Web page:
Defensive Design for the Web - how to design for errors

Front cover of the book
Design your website so that you gracefully recover from errors.

This book will change the way you think about errors on your website. It teaches you to aim for a perfect website knowing you will never achieve it. However, you can turn errors into opportunities, and when dealt with correctly, it can increase your user’s goodwill.

Buy the book from Amazon and save money!

Written in a simple non-technical language, Defensive Design is for people who strategically manage a website rather than the developers. This is because it doesn’t have any coding tricks. Rather it makes you think about how poor design effects user experience. It’s about designing for when things go wrong.

I really liked the use of icons throughout the book. This was described upfront and certainly made it easier to pick out the bits that I was interested in. Content was easy to find as a result and made the book easier to use and reference.

The first chapter “Understanding Defensive Design” lays the foundation of making mistakes and how to recover from it. The next nine chapters were the main body of the book. It covered areas such as showing the problem, how language matters, effective forms, error pages and best practice for searches.

The book uses real world analogies and this made a real connection with reality. Web is a scary place if it is not correctly sign posted, so this was a neat trick to bring readers back to reality.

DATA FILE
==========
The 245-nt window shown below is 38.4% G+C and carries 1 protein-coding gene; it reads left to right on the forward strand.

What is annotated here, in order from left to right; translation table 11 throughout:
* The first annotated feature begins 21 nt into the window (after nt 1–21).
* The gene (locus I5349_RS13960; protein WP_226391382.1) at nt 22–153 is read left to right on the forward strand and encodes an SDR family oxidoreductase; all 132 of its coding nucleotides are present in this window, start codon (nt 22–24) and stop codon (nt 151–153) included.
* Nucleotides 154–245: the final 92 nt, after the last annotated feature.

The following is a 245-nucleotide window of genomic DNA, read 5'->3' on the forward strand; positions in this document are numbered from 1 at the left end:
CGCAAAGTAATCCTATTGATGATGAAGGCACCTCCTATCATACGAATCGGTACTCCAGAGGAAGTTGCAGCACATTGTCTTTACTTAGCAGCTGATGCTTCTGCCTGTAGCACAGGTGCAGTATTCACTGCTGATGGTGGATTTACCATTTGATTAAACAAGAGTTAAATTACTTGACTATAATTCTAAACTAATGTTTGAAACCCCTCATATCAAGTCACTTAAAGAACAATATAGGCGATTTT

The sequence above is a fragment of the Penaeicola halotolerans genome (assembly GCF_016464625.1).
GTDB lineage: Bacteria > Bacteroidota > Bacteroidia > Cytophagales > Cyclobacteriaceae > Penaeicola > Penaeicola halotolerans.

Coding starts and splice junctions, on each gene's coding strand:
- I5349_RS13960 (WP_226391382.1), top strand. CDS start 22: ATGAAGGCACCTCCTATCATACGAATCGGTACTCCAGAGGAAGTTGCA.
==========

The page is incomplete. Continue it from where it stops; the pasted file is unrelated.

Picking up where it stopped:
There was a lot of common sense used in this book. However, I didn’t mind this as common sense is only common once someone tells you about it!

Having said all this, there were a few things that annoyed me. The section on “alt” tags in particular was poor technically. Throughout the book, “alt” tags were surrounded by < > whereas in HTML, “alt" is an attribute and therefore the tags can't be used. This was compounded further by the poor chapter on this subject.

The book also glosses over the problems with forms. It should have been supplemented with some hardcore technical examples of suitable code. Some of the design rules are subjective and even contradict each other.

Finally, this book does not deal with issues where the website is truly international in its visitors. Too much bias on American websites.

In summary, this is a worthy addition to your book shelf and a good reference when you need to check the basics.

To buy the book

Buy the book directly from Amazon and save money!


Defensive Design for the Web: How to Improve Error Messages, Help, Forms, and Other Online Crisis Points


Matthew Linderman


New Riders; 1 edition


March 2004



This page was last updated on Saturday, 17th May 2008.